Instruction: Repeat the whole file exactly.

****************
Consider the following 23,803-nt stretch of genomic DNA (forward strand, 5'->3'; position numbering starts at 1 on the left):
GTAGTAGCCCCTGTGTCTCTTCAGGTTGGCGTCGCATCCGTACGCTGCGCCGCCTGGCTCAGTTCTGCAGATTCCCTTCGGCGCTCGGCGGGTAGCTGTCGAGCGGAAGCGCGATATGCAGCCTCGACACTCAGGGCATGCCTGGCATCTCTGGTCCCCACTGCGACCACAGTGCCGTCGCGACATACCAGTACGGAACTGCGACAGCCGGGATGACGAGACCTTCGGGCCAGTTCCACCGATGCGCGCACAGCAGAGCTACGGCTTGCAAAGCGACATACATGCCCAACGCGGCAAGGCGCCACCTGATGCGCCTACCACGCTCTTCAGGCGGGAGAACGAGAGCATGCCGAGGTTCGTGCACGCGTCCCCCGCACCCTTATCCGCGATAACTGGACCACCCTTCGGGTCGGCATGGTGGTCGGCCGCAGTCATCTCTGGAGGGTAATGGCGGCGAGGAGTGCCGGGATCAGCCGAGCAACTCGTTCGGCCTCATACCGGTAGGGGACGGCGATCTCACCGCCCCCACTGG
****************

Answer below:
Consider the following 23,803-nt stretch of genomic DNA (forward strand, 5'->3'; position numbering starts at 1 on the left):
GTAGTAGCCCCTGTGTCTCTTCAGGTTGGCGTCGCATCCGTACGCTGCGCCGCCTGGCTCAGTTCTGCAGATTCCCTTCGGCGCTCGGCGGGTAGCTGTCGAGCGGAAGCGCGATATGCAGCCTCGACACTCAGGGCATGCCTGGCATCTCTGGTCCCCACTGCGACCACAGTGCCGTCGCGACATACCAGTACGGAACTGCGACAGCCGGGATGACGAGACCTTCGGGCCAGTTCCACCGATGCGCGCACAGCAGAGCTACGGCTTGCAAAGCGACATACATGCCCAACGCGGCAAGGCGCCACCTGATGCGCCTACCACGCTCTTCAGGCGGGAGAACGAGAGCATGCCGAGGTTCGTGCACGCGTCCCCCGCACCCTTATCCGCGATAACTGGACCACCCTTCGGGTCGGCATGGTGGTCGGCCGCAGTCATCTCTGGAGGGTAATGGCGGCGAGGAGTGCCGGGATCAGCCGAGCAACTCGTTCGGCCTCATACCGGTAGGGGACGGCGATCTCACCGCCCCCACTGG